Donald Trump slams New Hampshire Union Leader Publisher Joe McQuaid at a rally in Nashua on Dec. 28

Dec 29, 2015 12:34 AM

Steinhauser: Trump slams Union Leader publisher, vows to protect NH's primary status

NH1 Political Director -

NASHUA – Hours after the Granite State’s largest and most politically influential newspaper described Donald Trump as a “crude blowhard,” the Republican Presidential front runner returned fire, calling the New Hampshire Union Leader a “pile of garbage” and it’s publisher Joseph McQuaid “a low life.”

The fireworks began earlier in the day, when McQuaid published a front page editorial with the headline “Trump campaign insults NH voters’ intelligence.”

Trump can certainly be an entertaining character,” wrote McQuid, “but his public descent into bathroom humor and verbal bullying has been painful, and educational, to watch.”

McQuaid went on to say that Trump has “no clear political philosophy and no deeper understanding of the important and serious role of President of the United States than one of the goons he lets rough up protesters in his crowds.”

And he compared Trump to “Biff,” the block-headed bully from the “Back to the Future” movies.

Monday evening, at a rally at Pennichuck Middle School in Nashua, Trump responded, telling the crowd of around 1,000 that “you have a very dishonest newspaper up here. It’s also a failing newspaper. It’s going down the tubes.”

While the Union Leader’s circulation has declined in recent years, its conservative editorial page remains very influential in Republican Party circles, and its endorsement was sought by many of the GOP presidential candidates.

Last month McQuaid endorsed New Jersey Gov. Chris Christie for the Republican nomination.

Trump spent several minutes detailing his interactions this year with McQuaid, saying at first he thought the publisher was an aggressive guy who “called me. He talked to me.”

Trump said McQuaid asked him to do many things, from helping the family of James Foley, the New Hampshire born journalist who was beheaded by ISIS, to playing golf with him in New Hampshire.

Then Trump criticized McQuaid's move to host a GOP presidential forum in August at Saint Anselm College, one night before the first Republican presidential debate in Cleveland.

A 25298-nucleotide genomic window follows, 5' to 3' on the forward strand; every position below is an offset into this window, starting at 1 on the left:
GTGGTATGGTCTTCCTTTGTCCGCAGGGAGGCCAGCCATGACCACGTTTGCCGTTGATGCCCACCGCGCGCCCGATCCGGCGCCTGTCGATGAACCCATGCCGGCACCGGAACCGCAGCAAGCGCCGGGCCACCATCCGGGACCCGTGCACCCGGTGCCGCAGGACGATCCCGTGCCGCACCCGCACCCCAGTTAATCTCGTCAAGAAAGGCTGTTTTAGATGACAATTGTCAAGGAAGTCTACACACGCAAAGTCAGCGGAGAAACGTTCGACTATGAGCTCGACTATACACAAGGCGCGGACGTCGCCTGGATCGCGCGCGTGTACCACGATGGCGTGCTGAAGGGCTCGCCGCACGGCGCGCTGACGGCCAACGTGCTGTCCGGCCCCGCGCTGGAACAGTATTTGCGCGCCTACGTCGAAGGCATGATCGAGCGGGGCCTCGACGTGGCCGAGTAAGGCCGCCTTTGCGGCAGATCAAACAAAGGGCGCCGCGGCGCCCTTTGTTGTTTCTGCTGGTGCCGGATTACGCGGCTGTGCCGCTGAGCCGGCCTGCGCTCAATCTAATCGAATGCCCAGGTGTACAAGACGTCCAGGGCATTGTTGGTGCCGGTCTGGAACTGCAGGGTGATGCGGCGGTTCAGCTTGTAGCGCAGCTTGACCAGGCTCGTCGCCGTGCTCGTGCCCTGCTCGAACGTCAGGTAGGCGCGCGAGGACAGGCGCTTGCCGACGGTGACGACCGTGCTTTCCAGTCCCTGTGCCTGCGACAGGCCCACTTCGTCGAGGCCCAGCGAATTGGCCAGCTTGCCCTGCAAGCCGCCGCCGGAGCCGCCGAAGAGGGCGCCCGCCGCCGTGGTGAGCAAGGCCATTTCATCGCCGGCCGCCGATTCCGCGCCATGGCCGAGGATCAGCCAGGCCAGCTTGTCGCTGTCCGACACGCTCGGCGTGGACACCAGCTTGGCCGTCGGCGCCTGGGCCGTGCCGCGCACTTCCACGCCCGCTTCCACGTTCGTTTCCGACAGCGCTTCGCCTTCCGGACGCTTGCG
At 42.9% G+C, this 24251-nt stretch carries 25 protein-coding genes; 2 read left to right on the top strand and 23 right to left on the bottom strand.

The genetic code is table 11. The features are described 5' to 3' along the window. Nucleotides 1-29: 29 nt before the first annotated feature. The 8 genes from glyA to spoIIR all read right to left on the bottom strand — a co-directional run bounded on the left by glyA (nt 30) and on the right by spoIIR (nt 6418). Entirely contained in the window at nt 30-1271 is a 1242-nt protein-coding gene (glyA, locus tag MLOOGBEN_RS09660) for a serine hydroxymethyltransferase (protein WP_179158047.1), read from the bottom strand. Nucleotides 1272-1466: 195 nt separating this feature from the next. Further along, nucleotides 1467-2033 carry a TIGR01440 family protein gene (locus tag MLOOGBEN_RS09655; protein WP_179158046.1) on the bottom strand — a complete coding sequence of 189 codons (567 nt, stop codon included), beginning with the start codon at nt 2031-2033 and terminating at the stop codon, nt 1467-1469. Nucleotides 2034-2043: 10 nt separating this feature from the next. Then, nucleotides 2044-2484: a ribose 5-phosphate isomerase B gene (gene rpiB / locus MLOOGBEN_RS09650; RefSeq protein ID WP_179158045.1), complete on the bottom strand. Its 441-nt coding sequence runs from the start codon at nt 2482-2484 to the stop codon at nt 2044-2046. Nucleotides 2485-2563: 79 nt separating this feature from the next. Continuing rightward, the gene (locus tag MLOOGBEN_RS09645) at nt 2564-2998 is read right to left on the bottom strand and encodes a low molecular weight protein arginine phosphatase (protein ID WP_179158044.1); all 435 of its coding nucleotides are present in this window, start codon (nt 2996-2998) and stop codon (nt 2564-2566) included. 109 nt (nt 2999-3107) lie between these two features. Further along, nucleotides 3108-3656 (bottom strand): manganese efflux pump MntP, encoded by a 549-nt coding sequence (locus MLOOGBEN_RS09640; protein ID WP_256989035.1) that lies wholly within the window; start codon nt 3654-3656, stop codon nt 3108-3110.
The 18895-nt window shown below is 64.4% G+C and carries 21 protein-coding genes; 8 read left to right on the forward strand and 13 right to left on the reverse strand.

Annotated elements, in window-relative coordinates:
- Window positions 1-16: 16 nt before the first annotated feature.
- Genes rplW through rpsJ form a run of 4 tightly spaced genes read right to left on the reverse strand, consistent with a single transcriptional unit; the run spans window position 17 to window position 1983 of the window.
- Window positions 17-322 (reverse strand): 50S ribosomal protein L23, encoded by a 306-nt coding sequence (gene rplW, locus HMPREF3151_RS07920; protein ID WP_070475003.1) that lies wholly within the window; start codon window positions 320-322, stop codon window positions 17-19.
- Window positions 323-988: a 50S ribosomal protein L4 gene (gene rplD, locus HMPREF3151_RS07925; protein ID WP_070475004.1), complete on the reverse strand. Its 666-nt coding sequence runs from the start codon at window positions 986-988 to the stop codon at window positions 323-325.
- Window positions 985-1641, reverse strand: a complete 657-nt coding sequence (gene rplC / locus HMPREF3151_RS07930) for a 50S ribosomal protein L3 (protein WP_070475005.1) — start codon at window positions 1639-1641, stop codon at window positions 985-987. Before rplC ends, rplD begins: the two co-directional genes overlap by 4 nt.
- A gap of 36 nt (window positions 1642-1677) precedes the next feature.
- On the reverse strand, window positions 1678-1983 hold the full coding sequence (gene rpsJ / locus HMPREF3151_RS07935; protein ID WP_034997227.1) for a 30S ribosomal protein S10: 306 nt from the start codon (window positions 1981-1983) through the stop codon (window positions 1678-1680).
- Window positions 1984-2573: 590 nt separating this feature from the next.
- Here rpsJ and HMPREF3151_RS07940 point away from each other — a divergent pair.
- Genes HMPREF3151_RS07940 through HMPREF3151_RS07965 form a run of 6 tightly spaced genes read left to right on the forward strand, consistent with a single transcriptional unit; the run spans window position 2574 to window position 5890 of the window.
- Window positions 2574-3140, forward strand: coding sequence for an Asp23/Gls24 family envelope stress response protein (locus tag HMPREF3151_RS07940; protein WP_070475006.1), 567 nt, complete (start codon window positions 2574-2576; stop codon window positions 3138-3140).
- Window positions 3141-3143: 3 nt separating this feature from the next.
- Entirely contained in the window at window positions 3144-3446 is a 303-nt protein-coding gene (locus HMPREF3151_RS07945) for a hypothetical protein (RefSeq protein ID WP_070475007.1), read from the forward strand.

While Trump said "very few people went,” in fact most of the GOP field either showed up in person at the forum, or took part via satellite.

Trump also said that McQuaid had vowed not to endorse Christie because the New Jersey governor embraced President Barack Obama when the president traveled to the Garden State right after Hurricane Sandy struck in the days leading up to the 2012 presidential election.

Trump called McQuaid Christie’s “lap dog.”

And he fired away at Christie over the state of New Jersey’s economy, saying “it’s a disaster. I have property in New Jersey. Taxes are through the roof.”

Trump made similar attacks on McQuaid and Christie earlier in the day in a phone interview with WMUR-TV. A few hours later, talking with MSNBC, McQuaid said “the reaction doesn’t surprise me at all.”

McQuaid added that Trump’s attacks were “long overdue. I’ve been awaiting something like this since we endorsed Gov. Christie.”

The Christie campaign declined to comment on Trump’s attacks.

Trump vows to protect NH’s #FITN status

As he does at every rally, Trump boasted about his standing public opinion surveys, saying “the polls have been fantastic.”

He then went into a litany of poll results which indicate Trump with a large lead, before explaining that “they always say, ‘why do you go through the polls?’ Because I’m winning.”

Trump also attacked former front runner Jeb Bush over the vast amount of money a super PAC supporting Bush has spent on ads, some of which criticize Trump.

“I’ve spent essentially nothing and Bush has spent 59 million. He’s down at the bottom, at three percent, two percent.”

Trump then went on to say that Bush started out “next to me” on the debate stage, but that Bush is now “falling off the stage.”

Trump also vowed to protect New Hampshire’s threatened status as the first-in-the-nation primary state.

“There’s a big movement to put you at the back of the pack, or the middle of the pack,” Trump said.

“New Hampshire will always maintain its place if I win,” he added.

But Trump, near the end of his nearly hour long speech, briefly botched the date of the primary, saying that voting was “on February 8th? Ninth?”

Supporters quickly shouted back “ninth.”

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